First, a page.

Under the contested Decree 0809, wages for teachers, health workers, and members of the police and armed forces would be increased by 10%. The COB argued that the increase would still not be enough to cover basic living expenses. It should also be noted that the decree would only apply to a minority of the working population, given that 70% of workers operated in the informal sector and thus did not receive a fixed salary.
From 7 to 18 April health workers and teachers across the country struck with the goal of attaining a 15% wage hike. The strike was accompanied by demonstrations in front of government buildings and highway blockades, which lasted through this period.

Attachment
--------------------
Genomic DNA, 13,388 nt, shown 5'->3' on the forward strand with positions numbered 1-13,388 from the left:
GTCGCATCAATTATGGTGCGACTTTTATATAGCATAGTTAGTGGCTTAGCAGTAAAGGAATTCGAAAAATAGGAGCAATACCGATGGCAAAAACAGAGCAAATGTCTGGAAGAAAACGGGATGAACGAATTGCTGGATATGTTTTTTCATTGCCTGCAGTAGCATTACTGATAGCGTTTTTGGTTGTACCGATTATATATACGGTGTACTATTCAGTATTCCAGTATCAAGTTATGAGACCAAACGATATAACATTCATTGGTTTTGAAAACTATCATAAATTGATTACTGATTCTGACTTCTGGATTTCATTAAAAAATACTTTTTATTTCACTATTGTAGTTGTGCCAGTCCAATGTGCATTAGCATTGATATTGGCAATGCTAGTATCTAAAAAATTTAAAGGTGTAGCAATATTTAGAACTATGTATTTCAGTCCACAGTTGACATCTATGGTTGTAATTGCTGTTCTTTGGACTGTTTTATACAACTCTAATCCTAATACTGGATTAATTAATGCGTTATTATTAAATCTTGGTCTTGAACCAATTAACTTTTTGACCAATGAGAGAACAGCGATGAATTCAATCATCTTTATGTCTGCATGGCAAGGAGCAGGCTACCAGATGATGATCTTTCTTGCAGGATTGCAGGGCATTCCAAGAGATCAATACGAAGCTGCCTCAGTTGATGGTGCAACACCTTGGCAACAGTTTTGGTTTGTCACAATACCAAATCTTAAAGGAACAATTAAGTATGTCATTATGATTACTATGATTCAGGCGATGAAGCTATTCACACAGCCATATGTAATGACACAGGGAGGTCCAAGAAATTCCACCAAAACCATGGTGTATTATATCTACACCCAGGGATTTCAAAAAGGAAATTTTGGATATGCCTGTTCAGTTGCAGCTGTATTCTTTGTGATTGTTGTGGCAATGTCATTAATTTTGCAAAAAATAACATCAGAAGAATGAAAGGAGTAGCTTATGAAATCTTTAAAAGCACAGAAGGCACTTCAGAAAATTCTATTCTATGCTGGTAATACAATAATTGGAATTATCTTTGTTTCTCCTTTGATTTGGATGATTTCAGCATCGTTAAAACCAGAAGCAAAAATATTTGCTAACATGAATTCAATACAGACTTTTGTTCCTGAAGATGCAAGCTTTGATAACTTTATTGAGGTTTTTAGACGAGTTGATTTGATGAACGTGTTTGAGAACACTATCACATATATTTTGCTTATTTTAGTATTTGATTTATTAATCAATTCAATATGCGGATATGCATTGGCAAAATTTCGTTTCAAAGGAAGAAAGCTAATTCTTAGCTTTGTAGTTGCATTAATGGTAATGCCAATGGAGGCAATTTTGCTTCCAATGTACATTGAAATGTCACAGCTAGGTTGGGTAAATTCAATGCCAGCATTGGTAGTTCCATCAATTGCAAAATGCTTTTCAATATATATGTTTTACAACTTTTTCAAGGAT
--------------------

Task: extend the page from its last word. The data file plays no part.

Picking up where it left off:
One of the protesters’ most common tactics, nicknamed the “snake”, involved groups of people blocking off a series of strategic corners of cities and then quickly shifting to new streets to generate chaos, rather than set up permanent blockades. Protesters also blocked the roads linking the central city of Cochabamba with other major cities such as Trinidad. Although the protests consisted mainly of teachers, health care workers, and miners, they were later joined by university students.
On 9 April the COB initiated negotiations with the government, which lasted for two days. The negotiations included an 18-hour meeting in which Morales participated. During the negotiation period, the COB paused the campaign, effectively halting all protest activity for the weekend.